writhing in the pangs of balked ambition. His desire to reign
supreme over his fellow members is frustrated; and finding himself
disappointed it is on the "cat" that he is now venting
his wrath. "The grapes are sour," he declares, because
"the cat" would not cut them for him, nor would she
mew in tune to his fiddle. Hence, the Vine has "worn itself too thin." Behold that other "star" of Theosophy,
smarting under another kind of grievance unnamed, because unnamable.
Hatred "till one be lost for ever" rages in this brotherly heart. Pouncing like a bird of prey upon its chosen victim which
it would carry far, far up into the clouds to kill it with the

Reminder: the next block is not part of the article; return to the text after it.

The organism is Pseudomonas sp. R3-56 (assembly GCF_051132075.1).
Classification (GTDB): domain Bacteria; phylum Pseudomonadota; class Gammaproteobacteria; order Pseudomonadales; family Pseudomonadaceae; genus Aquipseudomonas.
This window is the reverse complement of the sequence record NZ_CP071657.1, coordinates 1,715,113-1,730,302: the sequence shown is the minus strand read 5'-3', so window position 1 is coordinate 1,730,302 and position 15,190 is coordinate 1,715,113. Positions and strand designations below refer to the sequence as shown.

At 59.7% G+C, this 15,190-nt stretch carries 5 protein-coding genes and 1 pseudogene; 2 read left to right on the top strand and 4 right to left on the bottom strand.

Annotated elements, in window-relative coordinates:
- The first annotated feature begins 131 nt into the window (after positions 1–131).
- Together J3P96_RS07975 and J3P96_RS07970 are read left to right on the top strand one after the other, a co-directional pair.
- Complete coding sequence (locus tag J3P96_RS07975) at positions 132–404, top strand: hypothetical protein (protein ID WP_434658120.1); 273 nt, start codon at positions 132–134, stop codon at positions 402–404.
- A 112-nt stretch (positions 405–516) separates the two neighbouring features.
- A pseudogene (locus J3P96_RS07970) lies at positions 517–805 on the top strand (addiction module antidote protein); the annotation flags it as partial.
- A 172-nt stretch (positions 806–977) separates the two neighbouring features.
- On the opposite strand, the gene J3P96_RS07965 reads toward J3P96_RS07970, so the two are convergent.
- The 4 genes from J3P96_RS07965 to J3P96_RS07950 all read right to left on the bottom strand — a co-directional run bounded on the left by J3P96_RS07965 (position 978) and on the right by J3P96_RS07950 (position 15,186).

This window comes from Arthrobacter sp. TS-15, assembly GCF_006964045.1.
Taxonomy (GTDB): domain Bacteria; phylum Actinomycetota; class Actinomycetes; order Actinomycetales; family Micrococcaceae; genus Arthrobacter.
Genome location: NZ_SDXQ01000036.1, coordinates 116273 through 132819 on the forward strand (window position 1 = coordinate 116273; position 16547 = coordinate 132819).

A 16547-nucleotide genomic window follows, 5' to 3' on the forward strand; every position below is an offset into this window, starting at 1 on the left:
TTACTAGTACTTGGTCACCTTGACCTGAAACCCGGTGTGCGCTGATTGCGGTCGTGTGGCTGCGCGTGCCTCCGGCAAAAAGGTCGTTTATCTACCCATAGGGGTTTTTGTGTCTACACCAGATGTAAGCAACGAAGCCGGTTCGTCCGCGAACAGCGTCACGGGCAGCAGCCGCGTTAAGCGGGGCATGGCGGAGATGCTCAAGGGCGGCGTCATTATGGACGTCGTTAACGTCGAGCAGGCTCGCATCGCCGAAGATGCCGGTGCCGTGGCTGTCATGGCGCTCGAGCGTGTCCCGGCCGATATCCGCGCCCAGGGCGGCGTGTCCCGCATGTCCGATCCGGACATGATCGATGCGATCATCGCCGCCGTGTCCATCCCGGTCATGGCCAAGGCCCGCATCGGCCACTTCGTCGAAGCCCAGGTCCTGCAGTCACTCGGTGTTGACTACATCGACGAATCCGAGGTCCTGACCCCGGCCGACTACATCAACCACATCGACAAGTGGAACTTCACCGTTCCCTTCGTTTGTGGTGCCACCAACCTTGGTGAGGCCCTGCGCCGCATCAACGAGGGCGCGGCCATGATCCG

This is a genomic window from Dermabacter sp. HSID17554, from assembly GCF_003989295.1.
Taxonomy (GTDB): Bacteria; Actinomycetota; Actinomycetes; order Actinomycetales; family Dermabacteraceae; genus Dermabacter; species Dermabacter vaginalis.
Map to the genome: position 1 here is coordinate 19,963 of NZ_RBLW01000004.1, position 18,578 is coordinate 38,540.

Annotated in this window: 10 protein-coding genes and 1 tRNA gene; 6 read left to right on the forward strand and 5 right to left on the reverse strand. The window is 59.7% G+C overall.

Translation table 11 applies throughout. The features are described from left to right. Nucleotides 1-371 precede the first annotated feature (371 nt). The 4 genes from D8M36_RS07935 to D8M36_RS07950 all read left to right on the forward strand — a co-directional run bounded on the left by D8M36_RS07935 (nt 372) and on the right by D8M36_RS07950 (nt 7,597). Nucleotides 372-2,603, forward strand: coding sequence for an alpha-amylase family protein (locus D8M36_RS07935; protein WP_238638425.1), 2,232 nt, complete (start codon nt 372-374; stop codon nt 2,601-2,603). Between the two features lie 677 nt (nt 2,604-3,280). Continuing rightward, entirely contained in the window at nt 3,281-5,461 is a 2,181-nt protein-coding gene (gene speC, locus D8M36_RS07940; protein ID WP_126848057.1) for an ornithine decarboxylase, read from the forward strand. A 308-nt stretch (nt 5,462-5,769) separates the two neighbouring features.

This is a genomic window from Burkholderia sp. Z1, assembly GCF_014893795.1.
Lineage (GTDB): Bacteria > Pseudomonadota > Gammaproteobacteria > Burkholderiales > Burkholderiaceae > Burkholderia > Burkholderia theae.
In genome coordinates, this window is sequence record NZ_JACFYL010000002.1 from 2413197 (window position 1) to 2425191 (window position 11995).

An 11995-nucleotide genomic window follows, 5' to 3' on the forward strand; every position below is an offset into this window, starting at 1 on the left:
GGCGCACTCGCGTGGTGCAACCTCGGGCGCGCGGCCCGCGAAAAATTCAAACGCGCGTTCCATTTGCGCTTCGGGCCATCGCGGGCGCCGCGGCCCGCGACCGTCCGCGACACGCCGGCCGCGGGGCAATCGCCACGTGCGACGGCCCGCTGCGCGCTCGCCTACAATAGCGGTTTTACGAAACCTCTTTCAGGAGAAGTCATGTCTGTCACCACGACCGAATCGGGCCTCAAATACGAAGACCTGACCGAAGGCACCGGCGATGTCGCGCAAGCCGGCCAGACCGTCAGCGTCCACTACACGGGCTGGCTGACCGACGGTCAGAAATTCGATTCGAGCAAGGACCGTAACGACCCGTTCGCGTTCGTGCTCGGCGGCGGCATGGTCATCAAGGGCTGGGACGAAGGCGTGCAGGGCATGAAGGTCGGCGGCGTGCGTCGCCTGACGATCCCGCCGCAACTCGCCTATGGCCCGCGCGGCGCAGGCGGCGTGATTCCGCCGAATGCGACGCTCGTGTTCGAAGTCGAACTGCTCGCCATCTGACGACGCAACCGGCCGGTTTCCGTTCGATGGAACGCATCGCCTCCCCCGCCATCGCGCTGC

more certainty when it lets it drop the would-be avenger of his
own imaginary wrongs remains utterly blind to the fact, that by
raising his chosen victim so high he only elevates it the more
above all men. You cannot kill that which you hate, O blind hater,
whatever the height you dash it down from; the "cat"
has nine lives, good friend, and will ever fall on to its feet.
There are a few articles of belief among the best theosophists,
the bare mention of which produces upon certain persons and classes
of society the effect of a red rag on an infuriated bull. One
of these is our belief very harmless and innocent per se in
the existence of very wise and holy personages, whom some call
their MASTERS, while others refer to them
Now, these may or may not actually exist (we say they do); they
may or may not be as wise, or possess altogether the wonderful
powers ascribed to, and claimed for them. All this is a question
of personal knowledge or, in some cases, faith. Yet, there